Modern Arts in Egypt

Modern Arts in Egypt

Egypt with its political, intellectual and ancient history is considered the cultural capital of the Arab world. Egypt has a variety of modern cultural institutions such as Cairo Opera House, the National Puppet Theater, the Pocket Theater, the National Symphony, the Egyptian Museum of Modern Art apart from the rest of the country's many museums.

The new seven-storey Opera House at the Gezira Exhibition Grounds was inaugurated in October 1988, and it is an architectural masterpiece of Islamic design. The opera house was designed by a team of Japanese and Egyptian architects. It is equipped with the most sophisticated audio-visual systems and combines other cultural installations such as the Nile Hall for the Arts, the Modern Art Museum and the Planetarium. The Opera House itself consists of

The Main Theater, a closed hall containing 1200 seats, is used for opera, ballet and classic music performances. The Second Theater is also a closed hall containing 500 seats and is used for various purposes including film festivals and conferences. The Third Theater is an open one containing 1000 seats. There are other halls, some of which are used for training and rehearsals, in addition to the Museum and the Library containing references pertaining to them most significant artistic works.

The Egyptian Museum of Modern Art displays more than 10,000 paintings and sculptures that represent the development of Egyptian art movement from the pioneers of the early 20th century to the contemporary art trends.

The Arab television and cinema is dominated by the Egyptian film industry as is the Arabic music and literature. The influence of the Egyptian cinema on the Arab world is compared to that of the American cinema on the rest of the world.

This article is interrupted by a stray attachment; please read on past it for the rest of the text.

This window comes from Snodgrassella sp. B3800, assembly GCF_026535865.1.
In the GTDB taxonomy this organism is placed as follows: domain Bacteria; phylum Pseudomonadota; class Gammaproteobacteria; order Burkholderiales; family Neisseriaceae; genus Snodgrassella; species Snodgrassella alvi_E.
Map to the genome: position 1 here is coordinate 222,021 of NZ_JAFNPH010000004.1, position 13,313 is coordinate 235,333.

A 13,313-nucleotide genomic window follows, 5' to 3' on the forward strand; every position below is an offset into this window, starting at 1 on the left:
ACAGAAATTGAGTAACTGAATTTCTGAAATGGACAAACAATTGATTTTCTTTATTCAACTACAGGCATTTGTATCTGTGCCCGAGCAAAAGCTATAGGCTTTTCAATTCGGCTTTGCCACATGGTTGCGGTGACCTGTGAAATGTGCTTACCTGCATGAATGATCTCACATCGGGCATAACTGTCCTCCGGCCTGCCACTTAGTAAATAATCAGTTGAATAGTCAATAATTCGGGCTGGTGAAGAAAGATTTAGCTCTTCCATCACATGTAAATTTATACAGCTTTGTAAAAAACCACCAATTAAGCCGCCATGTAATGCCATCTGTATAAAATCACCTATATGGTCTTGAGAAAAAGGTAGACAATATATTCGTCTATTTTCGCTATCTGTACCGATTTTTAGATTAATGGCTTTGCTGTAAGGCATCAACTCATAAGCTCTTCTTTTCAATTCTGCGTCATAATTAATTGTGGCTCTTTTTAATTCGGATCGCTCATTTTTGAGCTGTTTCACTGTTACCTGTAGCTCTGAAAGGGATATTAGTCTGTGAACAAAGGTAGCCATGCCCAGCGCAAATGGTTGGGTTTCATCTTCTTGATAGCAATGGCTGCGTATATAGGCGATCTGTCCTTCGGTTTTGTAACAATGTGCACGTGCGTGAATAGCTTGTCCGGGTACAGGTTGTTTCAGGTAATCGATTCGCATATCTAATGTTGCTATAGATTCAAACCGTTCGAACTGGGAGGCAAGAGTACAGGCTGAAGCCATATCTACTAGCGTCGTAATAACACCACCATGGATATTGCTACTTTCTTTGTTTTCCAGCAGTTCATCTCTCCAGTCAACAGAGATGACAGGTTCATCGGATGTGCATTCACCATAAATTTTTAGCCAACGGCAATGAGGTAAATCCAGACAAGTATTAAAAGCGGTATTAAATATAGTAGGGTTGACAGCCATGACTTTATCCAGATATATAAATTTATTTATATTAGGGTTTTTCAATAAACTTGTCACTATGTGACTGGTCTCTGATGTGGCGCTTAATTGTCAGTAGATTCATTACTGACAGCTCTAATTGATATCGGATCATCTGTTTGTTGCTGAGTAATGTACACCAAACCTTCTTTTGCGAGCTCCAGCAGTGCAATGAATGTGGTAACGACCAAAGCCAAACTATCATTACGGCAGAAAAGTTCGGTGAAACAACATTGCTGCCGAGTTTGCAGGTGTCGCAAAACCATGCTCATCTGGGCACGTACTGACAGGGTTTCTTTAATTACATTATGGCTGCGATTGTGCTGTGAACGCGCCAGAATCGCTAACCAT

Directors such as Youssef Chahine have gained international respect and recognition and many of Egypt's literary figures, including Nobel Prize winner Naguib Mahfouz, have written for the cinema. Egypt's strong cinematic tradition dates back to the 1930s, with the golden age being in 1940s and 1950s.

The same period was the golden age for the Egyptian singer Umm Kulthum, who was famous all over the Arab world. She became a spokeswoman for various causes. She managed to get governmental support of Arabic music and musicians, endowed a charitable foundation, and after the Egyptian defeat in the 1967 war, she began a series of domestic and international concerts for Egypt. She travelled throughout Egypt and the Arab world, collected contributions and donated the proceeds of her concerts to the government of Egypt. Umm Kulthum was entertained by heads of state and in interviews she repeated her views concerning the importance of support for indigenous Arab culture.

Since 1992, an oriental music festival has been taking place in the Opera House. The festival allows the discussion of a number of relevant issues such as the future of oriental music, the multiple-voice approach in oriental melodies, and the effect of electronic musical instruments on oriental ones. The gathering serves to link the Arab countries through their various arts and lays great emphasis on the Arab identity.

Egypt also produced some of the greatest 20th century Arab writers like Taha Hussein and Tawfiq el Hakim. Taha Hussein was blind and poor but he managed to overcome many obstacles and be accepted in a newly established secular university in 1908. He was the first Egyptian, and the only member of a mission sent by the government to succeed in obtaining his BA from Montpellier University and then his Ph.D. from the Sorbonne. He was granted honorary doctorates from the universities of Oxford, Madrid and Rome. Through his own will and craving for knowledge, he grew to be the leader of the Arab cultural renaissance.

As for the best known and most studied Arab novelist in the Anglophone world, it is Naguib Mahfouz who is given the title, with dozens of novels to his name, collections of short stories, studies of his work, the increasing number of doctoral theses, and an enormous number of articles in literary and academic.

Last Updated on Sunday 16th January 2011